Apple scored one of the most amazing internet publicity own goals this week, somehow managing to make a laughing stock of itself by giving something away from free.
The free thing was the new U2 album. In these cynical times the ageing rock band is not seen as particularly fashionable. Bono is not as lauded as fellow old men Mick Jagger or David Bowie, it seems. Maybe he needs to go away for a couple of decades and get older and greyer and more statesmanlike?
But who's the most out of touch here? Is it the Apple executives who think U2 is a cutting-edge band the kids like? Or is it us, the self-aware internet people, who don't understand that we're not the audience this promotion is aimed at?
After all, iPhone has become the generic term for mobile telephone among our parents, and wouldn't mum actually like a free album from that Bono man? And besides, how often do people in their 50s and 60s have to delete pre-loaded young people's music? Every single time they buy a new thing, we suspect.
"Not another bloody Arcade Fire viral video teaser," your dad probably said, last week, deleting it from some execrable £59.99 tablet he bought in Argos. But he's not on Twitter so his annoyance went unreported.
Please delete me, set me free
Outrage over Apple's forced insertion of the U2 album into the carefully curated musical collections of the world led to a weird series of "how to" guides appearing, with plenty of tech sites running features along the lines of MacWorld's explainer covering how to get it off your phone.
Reader Jong summarised the confusion felt by many, especially in the wake of the so-called iCloud hacking nightmare, saying: "I don't like it! I thought my iPad was hacked or something like that. Some of those songs are still there in the playlist even after switching 'Show All Music' to Off. It's so ANNOYING!"
Steve Bitzel is also reconsidering his technical allegiances following Apple's move, saying: "This is the first time Apple has done something that I can't stand on my iPhone. I don't have music on my phone since I use Pandora or Stitcher to stream whatever I want to listen to, but my car picked up on the songs being available and automatically tried to play them. I don't like when companies try making decisions for me."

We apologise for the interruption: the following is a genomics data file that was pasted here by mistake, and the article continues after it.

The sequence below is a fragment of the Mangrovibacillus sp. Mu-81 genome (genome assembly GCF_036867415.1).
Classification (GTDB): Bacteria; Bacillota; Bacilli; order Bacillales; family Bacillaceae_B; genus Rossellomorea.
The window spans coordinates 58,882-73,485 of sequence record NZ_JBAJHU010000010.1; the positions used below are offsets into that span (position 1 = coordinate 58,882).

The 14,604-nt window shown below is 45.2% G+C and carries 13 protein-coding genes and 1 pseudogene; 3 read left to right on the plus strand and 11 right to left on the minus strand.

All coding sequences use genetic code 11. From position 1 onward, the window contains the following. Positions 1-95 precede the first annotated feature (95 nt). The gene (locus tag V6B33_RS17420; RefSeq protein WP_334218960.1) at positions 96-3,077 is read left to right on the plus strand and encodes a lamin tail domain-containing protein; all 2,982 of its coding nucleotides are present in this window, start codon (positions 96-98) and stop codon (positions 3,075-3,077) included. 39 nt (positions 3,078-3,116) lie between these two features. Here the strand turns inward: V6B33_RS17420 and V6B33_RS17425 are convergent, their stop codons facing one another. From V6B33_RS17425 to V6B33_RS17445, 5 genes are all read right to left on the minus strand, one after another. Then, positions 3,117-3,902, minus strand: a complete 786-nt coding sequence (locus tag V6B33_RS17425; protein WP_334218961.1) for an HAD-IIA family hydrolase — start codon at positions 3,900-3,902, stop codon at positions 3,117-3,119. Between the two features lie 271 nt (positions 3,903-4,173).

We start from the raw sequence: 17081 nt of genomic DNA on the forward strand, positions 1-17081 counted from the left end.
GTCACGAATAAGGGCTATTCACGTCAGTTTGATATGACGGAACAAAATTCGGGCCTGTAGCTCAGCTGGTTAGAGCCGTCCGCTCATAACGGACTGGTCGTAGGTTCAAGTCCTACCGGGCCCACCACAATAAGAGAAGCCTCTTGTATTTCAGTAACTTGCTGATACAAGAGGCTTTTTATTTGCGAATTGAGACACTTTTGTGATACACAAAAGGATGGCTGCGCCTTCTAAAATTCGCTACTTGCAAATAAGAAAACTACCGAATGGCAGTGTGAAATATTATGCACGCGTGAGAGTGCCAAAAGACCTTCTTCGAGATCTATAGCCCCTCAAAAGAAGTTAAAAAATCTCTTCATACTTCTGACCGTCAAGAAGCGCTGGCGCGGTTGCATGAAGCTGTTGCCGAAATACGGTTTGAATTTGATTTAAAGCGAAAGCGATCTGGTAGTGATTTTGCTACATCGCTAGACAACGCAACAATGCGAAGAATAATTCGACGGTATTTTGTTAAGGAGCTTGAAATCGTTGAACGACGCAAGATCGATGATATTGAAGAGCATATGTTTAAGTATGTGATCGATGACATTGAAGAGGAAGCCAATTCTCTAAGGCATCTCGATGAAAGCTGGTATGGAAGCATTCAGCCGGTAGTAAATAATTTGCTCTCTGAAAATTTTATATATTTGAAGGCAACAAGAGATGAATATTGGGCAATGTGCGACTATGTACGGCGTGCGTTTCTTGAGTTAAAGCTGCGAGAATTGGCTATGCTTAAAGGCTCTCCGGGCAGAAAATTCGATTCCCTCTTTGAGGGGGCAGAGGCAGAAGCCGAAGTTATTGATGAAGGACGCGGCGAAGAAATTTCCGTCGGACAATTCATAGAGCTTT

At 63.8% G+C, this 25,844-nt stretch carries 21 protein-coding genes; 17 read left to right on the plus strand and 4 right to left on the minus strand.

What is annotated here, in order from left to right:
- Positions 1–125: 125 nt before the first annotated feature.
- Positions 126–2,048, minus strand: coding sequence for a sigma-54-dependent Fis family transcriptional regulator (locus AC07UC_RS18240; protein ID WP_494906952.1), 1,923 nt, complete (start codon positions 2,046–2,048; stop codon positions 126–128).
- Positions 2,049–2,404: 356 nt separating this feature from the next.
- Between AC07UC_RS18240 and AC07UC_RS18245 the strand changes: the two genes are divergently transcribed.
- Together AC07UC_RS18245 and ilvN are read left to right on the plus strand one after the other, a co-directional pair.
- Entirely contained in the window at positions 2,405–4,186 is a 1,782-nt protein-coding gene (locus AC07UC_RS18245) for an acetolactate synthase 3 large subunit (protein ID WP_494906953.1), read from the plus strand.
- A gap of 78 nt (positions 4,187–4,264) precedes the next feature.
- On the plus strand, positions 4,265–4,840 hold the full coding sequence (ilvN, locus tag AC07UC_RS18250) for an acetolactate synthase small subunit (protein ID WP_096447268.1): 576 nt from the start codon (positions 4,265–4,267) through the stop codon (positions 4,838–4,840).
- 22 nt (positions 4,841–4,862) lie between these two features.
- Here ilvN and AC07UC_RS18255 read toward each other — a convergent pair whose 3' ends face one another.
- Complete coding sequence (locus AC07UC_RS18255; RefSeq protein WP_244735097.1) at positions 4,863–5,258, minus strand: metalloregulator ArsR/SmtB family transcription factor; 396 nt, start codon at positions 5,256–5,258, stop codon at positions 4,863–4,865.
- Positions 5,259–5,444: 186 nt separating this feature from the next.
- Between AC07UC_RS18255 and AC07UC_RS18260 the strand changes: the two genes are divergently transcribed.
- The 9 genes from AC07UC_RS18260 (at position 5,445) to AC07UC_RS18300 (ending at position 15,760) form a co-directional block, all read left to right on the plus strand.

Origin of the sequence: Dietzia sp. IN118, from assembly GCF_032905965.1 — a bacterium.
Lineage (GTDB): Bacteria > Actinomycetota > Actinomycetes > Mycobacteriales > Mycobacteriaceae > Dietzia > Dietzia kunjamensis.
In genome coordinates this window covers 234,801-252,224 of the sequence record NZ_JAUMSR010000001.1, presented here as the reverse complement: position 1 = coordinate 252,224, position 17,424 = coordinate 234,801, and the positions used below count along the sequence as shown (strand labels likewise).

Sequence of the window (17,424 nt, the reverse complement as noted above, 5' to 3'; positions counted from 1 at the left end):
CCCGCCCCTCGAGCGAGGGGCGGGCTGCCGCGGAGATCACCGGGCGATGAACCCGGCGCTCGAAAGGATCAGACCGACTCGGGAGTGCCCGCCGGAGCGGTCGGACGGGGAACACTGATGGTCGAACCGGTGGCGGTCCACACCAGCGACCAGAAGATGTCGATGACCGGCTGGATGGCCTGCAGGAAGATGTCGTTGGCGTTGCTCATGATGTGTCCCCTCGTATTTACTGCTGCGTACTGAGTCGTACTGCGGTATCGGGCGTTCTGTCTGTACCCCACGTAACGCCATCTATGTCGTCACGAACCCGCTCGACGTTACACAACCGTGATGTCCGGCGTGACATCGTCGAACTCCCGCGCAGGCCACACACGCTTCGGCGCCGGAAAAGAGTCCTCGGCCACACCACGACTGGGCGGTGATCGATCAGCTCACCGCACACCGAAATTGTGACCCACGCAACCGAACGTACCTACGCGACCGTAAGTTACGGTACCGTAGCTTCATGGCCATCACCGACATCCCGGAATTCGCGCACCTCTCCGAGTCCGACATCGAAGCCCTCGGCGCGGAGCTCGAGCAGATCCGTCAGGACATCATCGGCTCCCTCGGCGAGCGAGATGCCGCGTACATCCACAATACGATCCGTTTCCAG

Poor old Bono will be in tears reading the simple advice from Stephen, who explained: "Restore your iPhone when connected to iTunes from inside your computer and don't forget to back-up all your data. This takes a little longer but I successfully removed that U2 album."
Perhaps that's why he always wears the sunglasses. So we can't see him crying at how much the world hates his band.
Money, money, money
Some explanation as to why U2 were chosen for the global pimp-out was offered over at Deadspin, where reader Jagorim Jarg commented: "They don't give a XXXX what the under 40 crowd thinks. This is squarely aimed at the 40+ crowd that was into U2 at their peak (Rattle/Hum, Joshua Tree era). That age group has the money to buy Apple products and is probably consuming less music now. This free album gets them to open up iTunes again and maybe start buying more music again."
Which is good, as long as they're not only opening up iTunes to delete it in a rage.
Reader CaptainHomeless is also not feeling the love for U2's 123rd studio album or Apple's battering ram approach to marketing, posting: "There are so many good reasons not to use iTunes, but 'foisting sh#t you didn't ask for on you' is pretty high up there."